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April 19, 2006

Who doesn’t think on occasion, “The river looks beautiful today,” as we catch a glimpse of it from our car window as we rush across it. But few of us love the river the way Karen Abse did. Karen did not call it the “Rivah;” it was “The James” to Karen; a river of force and spirit; water with a temper. She did not just admire it from the Huguenot Bridge or the Browns Island pedestrian bridge. She swam, canoed, and kayaked in it. And on January 21 of this year she died in it.

Karen put in that day to challenge the river’s high white water—it was running 8 feet above normal. But as she moved through the Hollywood Rapids she was caught in what the water dogs of the James call a strainer—trees and debris that jam in the rocks and bridge pilings, forming a trap for anything that the river pushes into its tangle. Karen was a uniquely skilled kayaker; she was certified to teach canoeing, white-water kayaking and sea kayaking. But when the torrent pulled her under the litter of the strainer she could not free herself. Her fellow kayakers tried desperately to save, but their heroic efforts were for naught.

As philosopher Jean-Jacques Rousseau explained, “The person who has lived the most is not the one who has lived the longest, but the one with the richest experiences.” Karen, each day of her life, lived by Rousseau’s creed. The James River is a serious river, and Karen knew that. But she so loved the river, and the danger did not keep her from it. Her life ended because she took a risk. She understood the risk and did all she could to minimize it. Sometimes, no matter how much we try to prevent harm, accidents happen.

Karen’s friends and family met for her memorial service a week later on the banks of the James, as if we wanted to reassure her river that we held no hard feelings. Her service drew us all together for the first and last time, and even people who knew Karen well were surprised by the diversity of the assembled throng. For Karen was the kind of person that science writer Malcolm Gladwell calls connectors: those who seem to have far more ties to other people than the rest of us. We all are embedded in a network of friends, family, and acquaintances, but connectors are the hubs of a more vast and far-flung web of relationships. And Karen was a unique kind of connector, for she not only linked with people in one-to-one relationships; she also was a member and leader of dozens of different groups and associations. That day in the afternoon sunshine at the river’s edge her softball and soccer teams stood together, wearing their uniforms in her honor. Members of James River Outdoor Coalition and the Coastal Canoeists came with their boats on the roofs of their cars, an honor to their lost member. Her former crewmates of the Lady Slipper, the boat that Karen captained when for many years in the James River Bateau Festival, threw flowers into the river. The artists from the craft cooperative Karen helped found, “But is it Art?,” stood together before the display of Karen’s pottery, weavings, and sculptures. Her sisters, father, and former husband and partner comforted each other, as did the cliques of fellow teachers in Chesterfield County Department of Parks and Recreation, the mountaineers she traveled with each year to climb the highest peaks in the U.S. states, and co-workers in Lewis Ginter Botanical Garden. We gathered, not so much as individuals, but as entire groups to salute the contributions of a fellow member and leader.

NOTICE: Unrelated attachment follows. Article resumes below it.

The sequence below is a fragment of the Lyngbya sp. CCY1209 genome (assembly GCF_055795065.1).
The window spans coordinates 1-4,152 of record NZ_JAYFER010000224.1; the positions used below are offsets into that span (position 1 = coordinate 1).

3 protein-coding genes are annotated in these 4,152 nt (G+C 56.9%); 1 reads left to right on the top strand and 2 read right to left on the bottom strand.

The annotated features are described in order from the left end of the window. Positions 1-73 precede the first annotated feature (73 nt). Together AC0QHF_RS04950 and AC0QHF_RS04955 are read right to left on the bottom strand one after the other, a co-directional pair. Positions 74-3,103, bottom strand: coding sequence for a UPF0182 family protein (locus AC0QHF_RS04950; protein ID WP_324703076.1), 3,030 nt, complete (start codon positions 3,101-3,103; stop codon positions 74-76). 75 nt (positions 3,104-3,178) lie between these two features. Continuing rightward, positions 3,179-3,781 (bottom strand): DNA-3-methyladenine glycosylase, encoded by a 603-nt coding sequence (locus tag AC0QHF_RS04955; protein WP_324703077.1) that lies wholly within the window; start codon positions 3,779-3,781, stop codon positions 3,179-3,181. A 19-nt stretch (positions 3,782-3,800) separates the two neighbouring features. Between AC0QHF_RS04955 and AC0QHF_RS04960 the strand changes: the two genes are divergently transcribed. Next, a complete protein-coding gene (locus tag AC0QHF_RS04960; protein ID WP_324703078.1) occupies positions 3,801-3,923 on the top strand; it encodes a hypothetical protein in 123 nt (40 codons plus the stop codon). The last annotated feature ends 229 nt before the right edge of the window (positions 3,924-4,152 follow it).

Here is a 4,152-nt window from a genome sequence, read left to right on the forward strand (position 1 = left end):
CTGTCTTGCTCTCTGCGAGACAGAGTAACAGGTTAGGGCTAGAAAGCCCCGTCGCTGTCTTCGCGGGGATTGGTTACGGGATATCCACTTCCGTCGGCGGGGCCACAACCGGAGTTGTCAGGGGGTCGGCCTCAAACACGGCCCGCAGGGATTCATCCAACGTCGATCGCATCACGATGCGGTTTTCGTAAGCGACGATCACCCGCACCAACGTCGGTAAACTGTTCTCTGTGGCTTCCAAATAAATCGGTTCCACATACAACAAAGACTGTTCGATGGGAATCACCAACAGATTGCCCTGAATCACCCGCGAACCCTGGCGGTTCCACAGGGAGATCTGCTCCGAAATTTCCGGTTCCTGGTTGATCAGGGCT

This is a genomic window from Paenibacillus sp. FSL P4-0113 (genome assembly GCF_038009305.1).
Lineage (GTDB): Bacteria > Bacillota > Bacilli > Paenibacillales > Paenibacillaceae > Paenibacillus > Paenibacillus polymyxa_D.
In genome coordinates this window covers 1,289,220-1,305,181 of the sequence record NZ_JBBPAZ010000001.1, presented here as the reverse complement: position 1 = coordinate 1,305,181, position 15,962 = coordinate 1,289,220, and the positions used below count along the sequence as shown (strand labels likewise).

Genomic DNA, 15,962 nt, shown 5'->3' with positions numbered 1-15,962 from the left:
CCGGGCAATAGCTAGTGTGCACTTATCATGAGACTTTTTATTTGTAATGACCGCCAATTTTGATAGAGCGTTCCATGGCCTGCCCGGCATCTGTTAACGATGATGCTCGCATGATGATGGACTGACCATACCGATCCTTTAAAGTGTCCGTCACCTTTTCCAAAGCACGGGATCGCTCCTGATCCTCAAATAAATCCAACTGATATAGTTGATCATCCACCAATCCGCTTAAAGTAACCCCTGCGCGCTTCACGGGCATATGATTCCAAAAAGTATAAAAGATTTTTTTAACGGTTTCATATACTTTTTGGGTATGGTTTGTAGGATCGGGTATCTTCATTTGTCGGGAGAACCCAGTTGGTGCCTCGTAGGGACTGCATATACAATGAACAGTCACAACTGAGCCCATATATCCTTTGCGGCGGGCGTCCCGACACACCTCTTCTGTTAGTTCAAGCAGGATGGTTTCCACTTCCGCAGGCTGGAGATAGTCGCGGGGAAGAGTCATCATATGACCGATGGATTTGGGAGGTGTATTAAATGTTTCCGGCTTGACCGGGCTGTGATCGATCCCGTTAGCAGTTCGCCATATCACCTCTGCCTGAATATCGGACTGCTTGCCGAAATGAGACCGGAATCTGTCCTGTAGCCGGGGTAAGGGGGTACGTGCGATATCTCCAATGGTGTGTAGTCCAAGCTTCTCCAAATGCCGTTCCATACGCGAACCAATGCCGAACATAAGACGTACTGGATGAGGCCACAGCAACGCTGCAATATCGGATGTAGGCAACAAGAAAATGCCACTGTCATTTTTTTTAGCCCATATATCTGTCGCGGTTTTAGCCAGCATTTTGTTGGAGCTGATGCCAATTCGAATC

Sometimes it takes a loss of a person for us see what we so often take for granted: our connections to our one another. The community reels at the loss of every one of its members, but the hole torn by the loss of a connector such as Karen gapes wide. We expect such people to always be with us, and may even be blind to the work they do in of creating unions and associations. Karen was the one who took charge of the situation and organized her groups. She was a community leader, but she liked to work down at the grassroots level, with small groups of Richmonders with specific needs and goals. When she was with us, we each one had to do a little less. With Karen gone, we must step in and do a little more; for ourselves, for our groups, and for our community.

So March found me with a kayak paddle in my hand and river shoes on my feet. I know that I’ll never seek the thrills Karen did in the white water of the rapids downtown, but before she died Karen had planned out a flat-water trip for early March. When the outing faltered after Karen’s accident, I accepted (somewhat slowly) the challenge and agreed to sub in for her. What was it that Rousseau said about “living the most?”

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